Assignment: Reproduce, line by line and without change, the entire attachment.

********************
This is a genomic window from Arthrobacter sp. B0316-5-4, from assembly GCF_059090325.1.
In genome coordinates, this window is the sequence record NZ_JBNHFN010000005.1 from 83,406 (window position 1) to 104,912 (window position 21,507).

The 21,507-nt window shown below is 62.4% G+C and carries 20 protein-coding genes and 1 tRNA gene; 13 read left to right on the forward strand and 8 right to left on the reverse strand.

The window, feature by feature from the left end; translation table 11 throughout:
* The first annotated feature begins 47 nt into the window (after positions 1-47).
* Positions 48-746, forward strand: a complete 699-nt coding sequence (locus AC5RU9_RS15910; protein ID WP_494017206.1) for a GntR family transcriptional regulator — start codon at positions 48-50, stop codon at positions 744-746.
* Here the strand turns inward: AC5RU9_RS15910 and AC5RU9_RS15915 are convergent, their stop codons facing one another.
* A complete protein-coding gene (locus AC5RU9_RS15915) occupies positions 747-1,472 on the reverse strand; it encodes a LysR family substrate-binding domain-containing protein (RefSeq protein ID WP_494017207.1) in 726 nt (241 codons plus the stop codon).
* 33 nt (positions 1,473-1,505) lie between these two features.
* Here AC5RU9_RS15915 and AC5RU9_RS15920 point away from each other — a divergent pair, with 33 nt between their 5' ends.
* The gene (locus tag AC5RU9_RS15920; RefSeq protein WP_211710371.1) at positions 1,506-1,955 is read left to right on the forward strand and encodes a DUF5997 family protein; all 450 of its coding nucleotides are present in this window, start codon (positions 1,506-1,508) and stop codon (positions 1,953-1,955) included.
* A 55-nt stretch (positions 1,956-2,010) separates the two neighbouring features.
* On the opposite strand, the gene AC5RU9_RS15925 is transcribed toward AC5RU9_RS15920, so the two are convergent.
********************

This is a genomic window from Arthrobacter sp. B0316-5-4, from assembly GCF_059090325.1.
In genome coordinates, this window is the sequence record NZ_JBNHFN010000005.1 from 83,406 (window position 1) to 104,912 (window position 21,507).

The 21,507-nt window shown below is 62.4% G+C and carries 20 protein-coding genes and 1 tRNA gene; 13 read left to right on the forward strand and 8 right to left on the reverse strand.

The window, feature by feature from the left end; translation table 11 throughout:
* The first annotated feature begins 47 nt into the window (after positions 1-47).
* Positions 48-746, forward strand: a complete 699-nt coding sequence (locus AC5RU9_RS15910; protein ID WP_494017206.1) for a GntR family transcriptional regulator — start codon at positions 48-50, stop codon at positions 744-746.
* Here the strand turns inward: AC5RU9_RS15910 and AC5RU9_RS15915 are convergent, their stop codons facing one another.
* A complete protein-coding gene (locus AC5RU9_RS15915) occupies positions 747-1,472 on the reverse strand; it encodes a LysR family substrate-binding domain-containing protein (RefSeq protein ID WP_494017207.1) in 726 nt (241 codons plus the stop codon).
* 33 nt (positions 1,473-1,505) lie between these two features.
* Here AC5RU9_RS15915 and AC5RU9_RS15920 point away from each other — a divergent pair, with 33 nt between their 5' ends.
* The gene (locus tag AC5RU9_RS15920; RefSeq protein WP_211710371.1) at positions 1,506-1,955 is read left to right on the forward strand and encodes a DUF5997 family protein; all 450 of its coding nucleotides are present in this window, start codon (positions 1,506-1,508) and stop codon (positions 1,953-1,955) included.
* A 55-nt stretch (positions 1,956-2,010) separates the two neighbouring features.
* On the opposite strand, the gene AC5RU9_RS15925 is transcribed toward AC5RU9_RS15920, so the two are convergent.